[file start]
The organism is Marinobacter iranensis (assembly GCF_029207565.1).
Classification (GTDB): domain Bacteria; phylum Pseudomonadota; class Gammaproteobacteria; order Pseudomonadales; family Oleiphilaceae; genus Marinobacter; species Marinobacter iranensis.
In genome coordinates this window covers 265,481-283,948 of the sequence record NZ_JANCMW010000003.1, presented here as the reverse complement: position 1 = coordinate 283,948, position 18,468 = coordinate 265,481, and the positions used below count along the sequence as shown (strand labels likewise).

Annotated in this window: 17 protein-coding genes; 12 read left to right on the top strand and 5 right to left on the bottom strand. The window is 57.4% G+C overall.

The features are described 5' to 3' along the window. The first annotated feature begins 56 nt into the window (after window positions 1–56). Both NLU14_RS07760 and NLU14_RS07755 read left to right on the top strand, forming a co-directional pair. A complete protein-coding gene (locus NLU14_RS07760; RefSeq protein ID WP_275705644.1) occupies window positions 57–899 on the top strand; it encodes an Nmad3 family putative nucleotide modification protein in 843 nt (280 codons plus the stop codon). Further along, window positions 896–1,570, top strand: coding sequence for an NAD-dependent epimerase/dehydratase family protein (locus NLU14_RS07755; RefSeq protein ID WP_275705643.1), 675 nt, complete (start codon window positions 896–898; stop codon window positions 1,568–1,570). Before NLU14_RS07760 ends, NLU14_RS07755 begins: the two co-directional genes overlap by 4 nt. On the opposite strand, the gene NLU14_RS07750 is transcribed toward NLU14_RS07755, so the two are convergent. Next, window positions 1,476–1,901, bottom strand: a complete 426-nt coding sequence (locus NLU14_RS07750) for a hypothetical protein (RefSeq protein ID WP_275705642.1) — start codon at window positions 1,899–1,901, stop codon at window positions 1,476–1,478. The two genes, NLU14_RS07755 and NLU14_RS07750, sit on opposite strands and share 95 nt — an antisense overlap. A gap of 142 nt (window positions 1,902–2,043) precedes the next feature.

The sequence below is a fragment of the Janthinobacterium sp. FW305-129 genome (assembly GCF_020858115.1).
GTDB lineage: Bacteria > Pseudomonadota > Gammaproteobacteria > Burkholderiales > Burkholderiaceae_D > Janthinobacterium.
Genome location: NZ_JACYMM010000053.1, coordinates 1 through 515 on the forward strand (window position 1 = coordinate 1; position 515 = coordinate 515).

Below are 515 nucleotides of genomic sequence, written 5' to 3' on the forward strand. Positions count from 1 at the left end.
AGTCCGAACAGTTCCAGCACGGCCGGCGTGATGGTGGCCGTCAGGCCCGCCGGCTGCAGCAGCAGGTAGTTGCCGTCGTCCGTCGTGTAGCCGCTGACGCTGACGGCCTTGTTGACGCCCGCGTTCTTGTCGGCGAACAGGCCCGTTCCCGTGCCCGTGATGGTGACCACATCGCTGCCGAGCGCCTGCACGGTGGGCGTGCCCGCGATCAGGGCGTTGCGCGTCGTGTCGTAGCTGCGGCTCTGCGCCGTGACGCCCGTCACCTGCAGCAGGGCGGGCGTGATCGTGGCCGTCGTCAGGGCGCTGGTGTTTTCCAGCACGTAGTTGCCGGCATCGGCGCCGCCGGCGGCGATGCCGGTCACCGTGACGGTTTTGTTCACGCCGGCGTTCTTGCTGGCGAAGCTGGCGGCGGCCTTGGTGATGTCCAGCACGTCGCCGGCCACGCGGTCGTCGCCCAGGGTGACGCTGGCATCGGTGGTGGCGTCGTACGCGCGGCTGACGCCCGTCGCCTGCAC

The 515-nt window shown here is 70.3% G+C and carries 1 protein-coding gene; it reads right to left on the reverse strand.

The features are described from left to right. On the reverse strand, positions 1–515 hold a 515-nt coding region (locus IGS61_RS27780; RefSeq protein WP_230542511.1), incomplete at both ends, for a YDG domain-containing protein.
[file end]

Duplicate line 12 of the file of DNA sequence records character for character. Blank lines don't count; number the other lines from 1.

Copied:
The features are described from left to right. On the reverse strand, positions 1–515 hold a 515-nt coding region (locus IGS61_RS27780; RefSeq protein WP_230542511.1), incomplete at both ends, for a YDG domain-containing protein.